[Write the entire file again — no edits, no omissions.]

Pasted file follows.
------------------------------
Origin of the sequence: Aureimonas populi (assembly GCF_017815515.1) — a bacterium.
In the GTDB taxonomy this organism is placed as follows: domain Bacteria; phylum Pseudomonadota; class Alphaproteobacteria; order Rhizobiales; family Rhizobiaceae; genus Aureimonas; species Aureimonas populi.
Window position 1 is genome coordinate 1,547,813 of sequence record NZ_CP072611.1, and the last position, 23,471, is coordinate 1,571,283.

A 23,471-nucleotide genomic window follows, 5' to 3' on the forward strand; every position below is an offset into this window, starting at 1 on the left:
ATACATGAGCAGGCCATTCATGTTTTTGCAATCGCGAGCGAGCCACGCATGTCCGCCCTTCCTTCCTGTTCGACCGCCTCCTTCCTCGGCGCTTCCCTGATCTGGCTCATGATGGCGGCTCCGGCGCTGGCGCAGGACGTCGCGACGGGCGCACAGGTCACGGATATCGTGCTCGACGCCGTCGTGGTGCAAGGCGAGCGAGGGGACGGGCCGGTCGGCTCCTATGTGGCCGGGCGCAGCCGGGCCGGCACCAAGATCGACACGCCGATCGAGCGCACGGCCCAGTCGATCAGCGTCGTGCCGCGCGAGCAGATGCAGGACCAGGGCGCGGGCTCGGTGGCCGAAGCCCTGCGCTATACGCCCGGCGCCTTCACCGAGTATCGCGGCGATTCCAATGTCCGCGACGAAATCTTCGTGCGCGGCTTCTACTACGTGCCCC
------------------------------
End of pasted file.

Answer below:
Origin of the sequence: Aureimonas populi (assembly GCF_017815515.1) — a bacterium.
In the GTDB taxonomy this organism is placed as follows: domain Bacteria; phylum Pseudomonadota; class Alphaproteobacteria; order Rhizobiales; family Rhizobiaceae; genus Aureimonas; species Aureimonas populi.
Window position 1 is genome coordinate 1,547,813 of sequence record NZ_CP072611.1, and the last position, 23,471, is coordinate 1,571,283.

A 23,471-nucleotide genomic window follows, 5' to 3' on the forward strand; every position below is an offset into this window, starting at 1 on the left:
ATACATGAGCAGGCCATTCATGTTTTTGCAATCGCGAGCGAGCCACGCATGTCCGCCCTTCCTTCCTGTTCGACCGCCTCCTTCCTCGGCGCTTCCCTGATCTGGCTCATGATGGCGGCTCCGGCGCTGGCGCAGGACGTCGCGACGGGCGCACAGGTCACGGATATCGTGCTCGACGCCGTCGTGGTGCAAGGCGAGCGAGGGGACGGGCCGGTCGGCTCCTATGTGGCCGGGCGCAGCCGGGCCGGCACCAAGATCGACACGCCGATCGAGCGCACGGCCCAGTCGATCAGCGTCGTGCCGCGCGAGCAGATGCAGGACCAGGGCGCGGGCTCGGTGGCCGAAGCCCTGCGCTATACGCCCGGCGCCTTCACCGAGTATCGCGGCGATTCCAATGTCCGCGACGAAATCTTCGTGCGCGGCTTCTACTACGTGCCCC